05 November, 2008


My friends and family will tell you that I'm tiresomely addicted to anniversaries. Many of my sentences begin, "Just think, it was only a year ago that..." or "Just think, this time last week we were..." So it is no surprise that I'm thinking today about arriving a month ago at an obscure train station in the wilds of Devon in a spitting drizzle, diving into the unknown for a week of what was billed somewhat dully as "food writing," but what was ultimately rather a life-changing few days. I wrote, yes, but more importantly I spent a few days learning to give up a certain self-importance about my writing, self-preservation, self-consciousness. It may have been only the group that we were, but we formed an atmosphere where self-expression was de rigeur, dragged out of you rather unwillingly sometimes like a forced confession in a police station, other times exploding almost without will in a story of unexpected significance, but always into a space where that expression was protected and valued. The words were analyzed and valued (or not) for what they were. There was no pretense and very few barriers between us and our work.

It's intriguing what happens when you find yourself surrounded by other writers. You lose the sort of distance and anonymity you take for granted in other groups of people, people who go through life just living. Writers, even budding writers, go through life observing other people, finding hypothetical relationships among them, hypothetical words to describe them, imaginary situations to put them into. Writers live everything at least twice: once in the living and once in the imagining what sort of story the living would make. It makes no difference that we were all ostensibly writing about food, because as became abundantly clear during the week, to write about food is to write about life. As the great radio presenter and writer Simon Parkes said to us out loud (we had all been thinking it as the days went by), "You can ask people about their politics, about their families, about their lives and they will tell you nothing, but if you ask them about food, you get their observations on all the above." It's true. There is an intimacy, an inherent warmth to speaking about food, a conversational trick that sneaks up on you and before you know it, you've laid bare your most treasured and, until then, unspoken thoughts and memories.

I suppose if we'd been in Devon writing about crime fiction or screenplays or children's stories we'd have forged some sort of bond. It's inevitable when you have no other means of communication: no phone, no television, no newspapers, no computer. You have to bond with someone about something, for *&^%'s sake (we swore a lot that week). But we weren't there writing about crime fiction. We were there writing about food, and that meant we wrote about our childhoods, our parents, our travels, our marriages, our children, our lovers. And then to compound the intensity, we read it all out loud to each other and survived the process of reaction: individual words analyzed, rejected, replaced with other words, the whole intimate project on public display.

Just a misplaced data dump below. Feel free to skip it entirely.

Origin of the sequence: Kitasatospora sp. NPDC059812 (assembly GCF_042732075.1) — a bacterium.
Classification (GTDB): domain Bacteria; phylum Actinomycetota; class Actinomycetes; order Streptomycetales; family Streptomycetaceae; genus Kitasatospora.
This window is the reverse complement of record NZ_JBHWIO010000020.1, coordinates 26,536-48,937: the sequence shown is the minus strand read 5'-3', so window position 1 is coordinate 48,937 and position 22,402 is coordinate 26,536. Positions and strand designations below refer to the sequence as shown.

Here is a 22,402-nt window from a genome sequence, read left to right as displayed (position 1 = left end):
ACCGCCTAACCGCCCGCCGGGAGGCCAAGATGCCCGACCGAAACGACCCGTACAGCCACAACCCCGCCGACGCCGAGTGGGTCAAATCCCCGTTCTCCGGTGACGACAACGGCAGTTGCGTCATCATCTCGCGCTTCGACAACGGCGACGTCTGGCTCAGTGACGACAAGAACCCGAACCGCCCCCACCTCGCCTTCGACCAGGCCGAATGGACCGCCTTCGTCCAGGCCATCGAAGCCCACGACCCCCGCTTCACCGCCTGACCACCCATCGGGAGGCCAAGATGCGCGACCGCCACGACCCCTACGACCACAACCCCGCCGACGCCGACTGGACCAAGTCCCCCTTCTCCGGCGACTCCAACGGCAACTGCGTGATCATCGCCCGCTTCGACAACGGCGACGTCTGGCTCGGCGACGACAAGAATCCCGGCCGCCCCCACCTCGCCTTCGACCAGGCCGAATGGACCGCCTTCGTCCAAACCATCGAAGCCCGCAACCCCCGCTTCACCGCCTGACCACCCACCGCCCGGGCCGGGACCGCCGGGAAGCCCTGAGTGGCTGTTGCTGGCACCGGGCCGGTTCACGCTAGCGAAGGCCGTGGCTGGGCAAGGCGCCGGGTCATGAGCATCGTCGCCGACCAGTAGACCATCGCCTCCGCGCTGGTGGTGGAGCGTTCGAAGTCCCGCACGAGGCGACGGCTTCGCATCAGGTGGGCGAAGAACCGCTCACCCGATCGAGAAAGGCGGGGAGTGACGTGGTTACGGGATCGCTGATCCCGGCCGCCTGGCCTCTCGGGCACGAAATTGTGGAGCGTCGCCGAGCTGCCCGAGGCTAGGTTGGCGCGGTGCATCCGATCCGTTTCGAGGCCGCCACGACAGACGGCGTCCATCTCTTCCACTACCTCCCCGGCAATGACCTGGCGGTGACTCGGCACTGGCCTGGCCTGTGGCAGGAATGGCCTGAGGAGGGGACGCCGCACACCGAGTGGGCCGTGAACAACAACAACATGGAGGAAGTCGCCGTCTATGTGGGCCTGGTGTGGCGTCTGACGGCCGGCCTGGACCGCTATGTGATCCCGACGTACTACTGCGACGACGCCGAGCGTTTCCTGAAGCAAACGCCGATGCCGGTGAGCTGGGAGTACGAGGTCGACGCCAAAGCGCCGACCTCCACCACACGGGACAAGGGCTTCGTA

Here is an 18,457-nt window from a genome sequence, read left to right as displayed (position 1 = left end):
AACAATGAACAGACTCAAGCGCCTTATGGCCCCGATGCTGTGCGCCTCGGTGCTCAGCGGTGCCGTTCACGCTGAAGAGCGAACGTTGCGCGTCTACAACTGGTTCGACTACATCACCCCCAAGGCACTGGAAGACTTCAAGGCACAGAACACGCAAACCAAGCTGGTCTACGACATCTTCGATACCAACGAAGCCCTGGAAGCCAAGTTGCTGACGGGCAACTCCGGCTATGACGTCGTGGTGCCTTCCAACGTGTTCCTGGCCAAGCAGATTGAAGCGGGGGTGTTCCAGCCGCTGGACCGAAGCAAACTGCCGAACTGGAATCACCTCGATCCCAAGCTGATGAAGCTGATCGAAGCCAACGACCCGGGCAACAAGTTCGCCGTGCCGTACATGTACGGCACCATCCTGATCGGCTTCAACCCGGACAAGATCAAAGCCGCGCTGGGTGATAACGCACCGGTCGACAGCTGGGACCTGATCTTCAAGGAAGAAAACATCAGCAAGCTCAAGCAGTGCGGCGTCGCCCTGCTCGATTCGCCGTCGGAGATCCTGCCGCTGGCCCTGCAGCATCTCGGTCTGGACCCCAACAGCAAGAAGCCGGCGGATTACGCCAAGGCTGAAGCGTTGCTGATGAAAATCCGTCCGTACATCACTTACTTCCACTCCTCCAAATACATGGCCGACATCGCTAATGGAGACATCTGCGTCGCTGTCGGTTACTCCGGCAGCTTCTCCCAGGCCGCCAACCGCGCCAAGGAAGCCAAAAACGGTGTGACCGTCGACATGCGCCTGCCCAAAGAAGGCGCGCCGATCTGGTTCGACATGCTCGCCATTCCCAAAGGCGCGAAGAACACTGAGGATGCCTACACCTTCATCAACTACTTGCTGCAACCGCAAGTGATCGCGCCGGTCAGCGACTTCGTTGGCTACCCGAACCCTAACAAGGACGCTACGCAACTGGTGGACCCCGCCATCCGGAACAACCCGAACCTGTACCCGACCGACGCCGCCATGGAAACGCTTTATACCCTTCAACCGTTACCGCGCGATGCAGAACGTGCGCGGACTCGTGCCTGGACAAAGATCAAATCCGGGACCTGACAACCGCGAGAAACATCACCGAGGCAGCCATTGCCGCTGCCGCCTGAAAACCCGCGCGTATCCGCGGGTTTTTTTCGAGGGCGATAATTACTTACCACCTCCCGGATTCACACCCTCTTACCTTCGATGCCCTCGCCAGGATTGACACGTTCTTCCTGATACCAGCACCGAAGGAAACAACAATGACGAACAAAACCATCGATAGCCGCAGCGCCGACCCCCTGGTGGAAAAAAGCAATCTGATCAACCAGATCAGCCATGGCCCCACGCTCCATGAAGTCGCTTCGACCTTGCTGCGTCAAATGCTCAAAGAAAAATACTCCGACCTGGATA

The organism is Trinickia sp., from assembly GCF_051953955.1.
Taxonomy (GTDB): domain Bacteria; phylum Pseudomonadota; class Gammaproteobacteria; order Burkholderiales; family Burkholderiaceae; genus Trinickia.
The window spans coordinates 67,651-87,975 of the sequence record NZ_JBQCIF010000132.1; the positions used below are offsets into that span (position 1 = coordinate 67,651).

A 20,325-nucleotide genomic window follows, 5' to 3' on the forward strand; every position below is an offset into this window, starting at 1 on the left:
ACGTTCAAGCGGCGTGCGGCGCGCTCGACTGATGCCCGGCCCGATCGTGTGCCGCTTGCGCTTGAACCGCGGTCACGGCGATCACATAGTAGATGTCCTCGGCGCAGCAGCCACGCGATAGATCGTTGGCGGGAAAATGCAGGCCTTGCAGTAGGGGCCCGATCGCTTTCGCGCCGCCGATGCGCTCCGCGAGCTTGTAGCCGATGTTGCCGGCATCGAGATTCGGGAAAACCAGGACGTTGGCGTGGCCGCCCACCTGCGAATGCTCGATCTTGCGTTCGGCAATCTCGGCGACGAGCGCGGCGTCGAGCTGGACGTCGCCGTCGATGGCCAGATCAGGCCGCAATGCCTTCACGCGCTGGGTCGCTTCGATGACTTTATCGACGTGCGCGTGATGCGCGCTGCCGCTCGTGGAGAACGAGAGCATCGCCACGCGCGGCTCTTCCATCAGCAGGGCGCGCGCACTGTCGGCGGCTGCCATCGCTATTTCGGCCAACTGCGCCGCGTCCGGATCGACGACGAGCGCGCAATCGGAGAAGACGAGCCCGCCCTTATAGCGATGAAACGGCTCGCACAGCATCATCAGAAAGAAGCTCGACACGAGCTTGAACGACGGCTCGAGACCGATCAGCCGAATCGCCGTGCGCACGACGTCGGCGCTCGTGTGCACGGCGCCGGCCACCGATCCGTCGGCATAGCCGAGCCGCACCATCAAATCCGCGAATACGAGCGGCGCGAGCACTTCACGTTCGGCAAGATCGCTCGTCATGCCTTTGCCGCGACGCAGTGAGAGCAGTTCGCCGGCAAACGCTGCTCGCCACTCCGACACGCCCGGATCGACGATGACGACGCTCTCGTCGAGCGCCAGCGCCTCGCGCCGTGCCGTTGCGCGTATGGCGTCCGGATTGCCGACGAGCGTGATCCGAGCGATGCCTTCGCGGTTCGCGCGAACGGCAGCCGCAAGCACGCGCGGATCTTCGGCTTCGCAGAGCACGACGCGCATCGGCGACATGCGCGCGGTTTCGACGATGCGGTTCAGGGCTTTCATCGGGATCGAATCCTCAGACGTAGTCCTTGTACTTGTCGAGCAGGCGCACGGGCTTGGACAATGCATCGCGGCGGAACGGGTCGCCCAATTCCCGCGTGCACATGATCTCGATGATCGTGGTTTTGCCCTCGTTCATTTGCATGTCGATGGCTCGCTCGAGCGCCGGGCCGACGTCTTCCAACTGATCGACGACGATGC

I miss it. Tomorrow is my once-monthly London writing seminar, a four-hour session with six people I've got to know fairly well over the past year or so. It's at my house and I'm cooking a biryani for lunch. We'll accomplish something. I'm reading out something I wrote in Devon, and I know there will be a silent dialogue in my head running something like this: "Just think, a month ago..." Thank you, everyone, for an unforgettable experience.

Chicken Biryani
(serves 8)

2 cups basmati rice
5 cardamom pods
5 whole cloves
1 tsp black peppercorns
1 bay leaf
1 stick cinnamon, snapped in half
1/2 tsp salt

1/2 cup oil (not olive, better sunflower)
3 onions, finely sliced
1/2 cup yogurt
3 cloves garlic, minced
1 1/2 tsps grated fresh ginger
4 green chillies, finely chopped

2 lb diced chicken
1/4 cup chopped tomatoes
5 cardamom pods, slightly split
1 tbsp ground cumin
1 tsp garam masala
1 tsp ground cloves
dash freshly ground pepper
2 bay leaves
1 tsp ground cinnamon
2 tsps coriander powder
1 1/2 tsp salt
1/4 tsp ground cinnamon

3 tbsps lemon juice
handful chopped coriander
large pinch saffron, soaked in 4 tbsps warm milk
butter for dotting

Now. I know that looks like a lot. But I've divided the ingredients up into the categories in which they're cooked together. Picture the rice and spices as the potatoes in a moussaka, or the pasta in a lasagne. Then then onions and chicken and such are the meat sauce. And the last bits are the parmesan cheese topping. Trust me.

So steam the rice with all the spices in it, wrapped in cheesecloth or a little empty teabag like they sell at Japanese tea markets. Stop the rice cooking just before it's finished as it will cook more in the oven. Remove the spices and set the rice aside.

Now brown the onions in a large skillet until quite, quite brown. Save about 2 tbsps on a dish, and put the rest in a large bowl. Combine with the yogurt, garlic, ginger and chillies.

Brown the diced chicken in the onion skillet for about five minutes, and then add the yogurt mixture. Mix well, add all the other ingredients down to the cinnamon and cook VERY VERY low for 30 minutes. The oil will begin to separate. This is good. Remove the bay leaves.

Now you're ready to layer. Start with a chicken layer, then a rice layer, then chicken, then finish with a rice layer. Spread with the remaining sliced browned onions, then sprinkle the lemon juice over, the coriander, then the saffron-milk mixture. Dot with butter, cover tightly with foil, and bake at 350 degrees for 1 hour.

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